WhatsApp threatens legal action against public claims of messaging abuses

The WhatsApp messaging application is seen on a phone screen August 3, 2017. (REUTERS)
Updated 12 June 2019

WhatsApp threatens legal action against public claims of messaging abuses

  • WhatsApp says it blocks more than 2 million accounts per month worldwide for bulk or automated behavior

NEW DELHI: WhatsApp has threatened legal action against those who publicly claim the ability to abuse its messaging platform, after the emergence of a raft of companies advertising products to bypass usage restrictions.
A Reuters investigation found in May that WhatsApp clones and software tools were helping Indian digital marketers and political activists bypass anti-spam restrictions in the run-up to India’s general election.
Until now, WhatsApp has focused legal action on abuses for which it had found internal evidence.
However the Facebook-owned company said in a post titled “Unauthorized usage of WhatsApp” (https://bit.ly/2XbuJjv) that from Dec. 7 it would take action even if an entity merely made public claims of an ability to abuse its platform.
The company said this “serves as notice that we will take legal action against companies” for such abuses. A WhatsApp spokeswoman did not specify what sort of legal action it could take.
Reuters in May reported WhatsApp was being misused ahead of India’s general election through the use of free clone apps and via a $14 software tool that allowed users to automate delivery of bulk WhatsApp messages.
Tools purporting to bypass WhatsApp restrictions have also been advertised in videos and online forums aimed at users in Indonesia and Nigeria, both of which held elections this year.
Some firms in India also offered the chance to send bulk WhatsApp messages from anonymous numbers via a website, Reuters found.
Fighting spam has been a major issue for WhatsApp, especially in India, where it has more than 200 million users.
Last year, false messages circulating on WhatsApp sparked mob lynchings in India, following which the company restricted forwarding of a message to only five users.
WhatsApp said it will also continue banning accounts based on machine learning. WhatsApp says it blocks more than 2 million accounts per month worldwide for bulk or automated behavior.


REVIEW: Second season of Sacred Games mirrors the ills of today's India

Updated 20 min 17 sec ago

REVIEW: Second season of Sacred Games mirrors the ills of today's India

CHENNAI: The first season of “Sacred Games” last year was a hit, and the second edition, which began streaming on Netflix on Aug. 15, may be even more so.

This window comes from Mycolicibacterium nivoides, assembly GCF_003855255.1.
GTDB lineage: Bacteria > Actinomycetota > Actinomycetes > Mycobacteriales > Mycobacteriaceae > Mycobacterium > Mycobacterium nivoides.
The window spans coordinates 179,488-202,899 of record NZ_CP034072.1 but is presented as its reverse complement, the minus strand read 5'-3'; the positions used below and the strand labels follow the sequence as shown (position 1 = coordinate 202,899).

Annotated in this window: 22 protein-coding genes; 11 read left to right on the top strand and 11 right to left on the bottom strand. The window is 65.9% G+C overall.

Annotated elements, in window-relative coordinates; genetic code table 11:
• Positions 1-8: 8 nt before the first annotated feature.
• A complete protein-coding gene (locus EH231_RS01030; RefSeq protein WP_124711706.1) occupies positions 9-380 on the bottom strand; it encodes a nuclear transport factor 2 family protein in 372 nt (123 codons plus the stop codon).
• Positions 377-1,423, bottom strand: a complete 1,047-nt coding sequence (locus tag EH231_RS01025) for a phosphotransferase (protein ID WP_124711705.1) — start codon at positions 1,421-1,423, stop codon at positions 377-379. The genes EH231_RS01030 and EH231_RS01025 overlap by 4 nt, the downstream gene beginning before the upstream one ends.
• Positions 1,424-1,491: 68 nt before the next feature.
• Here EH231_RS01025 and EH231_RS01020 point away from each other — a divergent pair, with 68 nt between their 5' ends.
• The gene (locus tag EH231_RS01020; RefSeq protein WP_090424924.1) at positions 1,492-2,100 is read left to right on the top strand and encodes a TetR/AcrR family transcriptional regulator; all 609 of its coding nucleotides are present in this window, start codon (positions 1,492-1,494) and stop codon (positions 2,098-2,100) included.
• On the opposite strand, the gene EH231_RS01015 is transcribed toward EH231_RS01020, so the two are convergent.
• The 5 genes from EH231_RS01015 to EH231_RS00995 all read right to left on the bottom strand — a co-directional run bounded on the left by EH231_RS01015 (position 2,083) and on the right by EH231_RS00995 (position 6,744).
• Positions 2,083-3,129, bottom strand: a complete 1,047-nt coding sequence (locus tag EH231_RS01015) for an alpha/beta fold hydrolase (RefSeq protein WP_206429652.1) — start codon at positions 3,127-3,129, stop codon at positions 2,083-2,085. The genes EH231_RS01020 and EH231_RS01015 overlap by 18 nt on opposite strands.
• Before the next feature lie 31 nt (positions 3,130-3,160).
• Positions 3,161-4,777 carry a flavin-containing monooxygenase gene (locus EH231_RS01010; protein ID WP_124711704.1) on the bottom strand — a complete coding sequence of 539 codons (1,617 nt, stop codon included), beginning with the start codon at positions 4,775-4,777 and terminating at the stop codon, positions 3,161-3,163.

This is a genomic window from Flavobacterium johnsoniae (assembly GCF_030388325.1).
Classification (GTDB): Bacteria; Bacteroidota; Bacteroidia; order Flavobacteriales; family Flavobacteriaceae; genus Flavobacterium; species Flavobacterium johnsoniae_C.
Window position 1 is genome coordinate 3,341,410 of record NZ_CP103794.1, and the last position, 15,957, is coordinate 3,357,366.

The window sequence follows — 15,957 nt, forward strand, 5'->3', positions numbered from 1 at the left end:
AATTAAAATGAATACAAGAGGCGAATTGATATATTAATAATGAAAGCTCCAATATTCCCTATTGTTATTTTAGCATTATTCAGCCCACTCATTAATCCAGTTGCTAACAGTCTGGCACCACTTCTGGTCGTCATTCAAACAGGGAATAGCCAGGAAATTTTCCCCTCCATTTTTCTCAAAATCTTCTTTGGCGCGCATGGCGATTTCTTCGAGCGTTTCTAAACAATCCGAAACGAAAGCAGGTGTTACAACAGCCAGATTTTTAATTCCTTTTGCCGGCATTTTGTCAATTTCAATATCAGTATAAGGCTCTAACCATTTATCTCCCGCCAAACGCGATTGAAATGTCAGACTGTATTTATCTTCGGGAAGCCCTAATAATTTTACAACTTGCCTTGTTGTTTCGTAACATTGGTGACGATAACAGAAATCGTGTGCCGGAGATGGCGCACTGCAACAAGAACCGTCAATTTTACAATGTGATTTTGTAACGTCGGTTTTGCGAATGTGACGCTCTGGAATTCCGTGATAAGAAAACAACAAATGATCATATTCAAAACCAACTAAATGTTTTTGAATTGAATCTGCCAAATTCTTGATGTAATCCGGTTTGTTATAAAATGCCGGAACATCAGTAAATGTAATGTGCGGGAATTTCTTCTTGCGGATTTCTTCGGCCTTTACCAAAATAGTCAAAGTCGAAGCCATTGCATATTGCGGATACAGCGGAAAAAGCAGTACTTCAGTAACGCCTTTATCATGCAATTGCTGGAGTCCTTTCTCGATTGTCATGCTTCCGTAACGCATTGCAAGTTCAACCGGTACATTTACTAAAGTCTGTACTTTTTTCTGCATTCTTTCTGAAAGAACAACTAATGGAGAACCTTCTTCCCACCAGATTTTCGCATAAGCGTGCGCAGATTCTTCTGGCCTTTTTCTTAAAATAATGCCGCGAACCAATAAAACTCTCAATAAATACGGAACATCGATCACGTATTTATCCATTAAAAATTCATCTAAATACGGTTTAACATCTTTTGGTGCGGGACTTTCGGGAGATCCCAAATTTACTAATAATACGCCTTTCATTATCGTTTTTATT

The eight episodes explore some of India's most pressing current issues such as a nuclear threat, terrorism and inter-religious animosity dating back to the country's 1947 partition. It. It also addresses how religious men can indulge in the most unholy of acts, including helping corrupt politicians.

Some of the greatest films have had conflict and war as their backdrop: “Gone with the Wind,” “Casablanca,” “Ben-Hur” and “Garam Hawa,” to mention a few. The second season of “Sacred Games” also unfolds in such a scenario, with terrorism and inter-communal disharmony having a rippling effect on the nation.

Directed by Anurag Kashyap (“Gangs of Wasseypur,” “Black Friday”) and Neeraj Ghaywan (“Masaan,” which premiered at Cannes in 2015), the web series, based on Vikram Chandra's 2006 novel, unfolds with Ganesh Gaitonde (played by Nawazuddin Siddiqui) escaping from prison and finding himself in Mombasa. He has been carted there by an agent of India's

Research and Analysis Wing, Kusum Devi Yadav (Amruta Subhash), who forces him to help find Shahid Khan (Ranvir Shorey), the mastermind behind bomb blasts and terror attacks.

In Mumbai, police inspector Sartaj (Saif Ali Khan) has just two weeks to save the city from a nuclear attack, which Gaitonde had warned him about. Both men love Mumbai and do not want it to be destroyed. But religious extremist Khanna Guruji (Pankaj Tripathi) and his chief disciple Batya Ableman (Kalki Koechlin) believe that only such a catastrophic destruction can help cleanse society and bring a cleaner, saner new order.

A narrative of deceit, betrayal, love and longing, the second season has a plodding start, but picks up steam from the fourth episode, with Sartaj and his men racing against time to find a nuclear time bomb that could wipe out Mumbai. Crude dialogue and a constant doomsday atmosphere could have been avoided, but riveting performances by the lead pair – Khan and Siddiqui (though he is getting typecast in this kind of role) – and nail-biting thrills make this Netflix original dramatically captivating.